The average life expectancy on the island where Jacques Sebisaho grew up is 25 years. He built a health care system to change that.
Jacques Sebisaho grew up on the island of Idjwi, on Lake Kivu between the Democratic Republic of Congo and Rwanda. While the remote island has largely been untouched by direct conflict in the region, Idjwi has one of the highest infant and maternal mortality rates in the world and a life expectancy of just 25 years.
A doctor by training, Sebisaho is building a health care system to change that. His organization, Amani Global Works, is pioneering a primary health care model that develops hospitals, clinics, and community-health outreach programs that save lives by bringing treatment to the people who need it most.
Since its founding in 2010, Amani has trained hundreds of community health care workers, and has established 12 satellite health clinics and one referral hospital. While the Congolese government spends $40 per person for primary care, Amani Global Works can provide primary health care for just $18 per person. Today, Amani Global Works is providing free health care for 300,000 people in Idjwi, with its scalable model poised to transform global health.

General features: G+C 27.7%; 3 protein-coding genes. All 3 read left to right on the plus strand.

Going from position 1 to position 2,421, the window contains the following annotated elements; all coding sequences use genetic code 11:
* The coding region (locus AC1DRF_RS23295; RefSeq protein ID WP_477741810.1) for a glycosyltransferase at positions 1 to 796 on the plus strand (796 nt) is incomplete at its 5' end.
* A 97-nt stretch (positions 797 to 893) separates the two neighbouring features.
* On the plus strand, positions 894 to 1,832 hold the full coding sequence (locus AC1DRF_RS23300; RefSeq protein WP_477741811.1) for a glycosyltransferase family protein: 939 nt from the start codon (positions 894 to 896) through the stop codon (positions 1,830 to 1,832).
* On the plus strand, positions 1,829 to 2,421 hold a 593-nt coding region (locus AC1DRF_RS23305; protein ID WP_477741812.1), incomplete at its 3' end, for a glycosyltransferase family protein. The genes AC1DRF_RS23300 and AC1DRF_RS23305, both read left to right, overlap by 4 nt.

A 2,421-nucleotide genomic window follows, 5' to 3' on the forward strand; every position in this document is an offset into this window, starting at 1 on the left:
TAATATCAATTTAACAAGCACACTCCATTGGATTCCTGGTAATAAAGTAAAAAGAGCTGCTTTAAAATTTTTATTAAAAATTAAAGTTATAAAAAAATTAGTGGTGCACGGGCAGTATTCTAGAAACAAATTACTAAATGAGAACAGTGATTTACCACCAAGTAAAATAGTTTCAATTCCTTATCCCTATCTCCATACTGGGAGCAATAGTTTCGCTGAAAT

“In order to have an effective and sustainable health care system, all aspects of human health must be provided,” Sebisaho says. “We can use our holistic healthcare model as a bridge to economic and social progress, and scale it to the 100 million people in Congo and beyond.”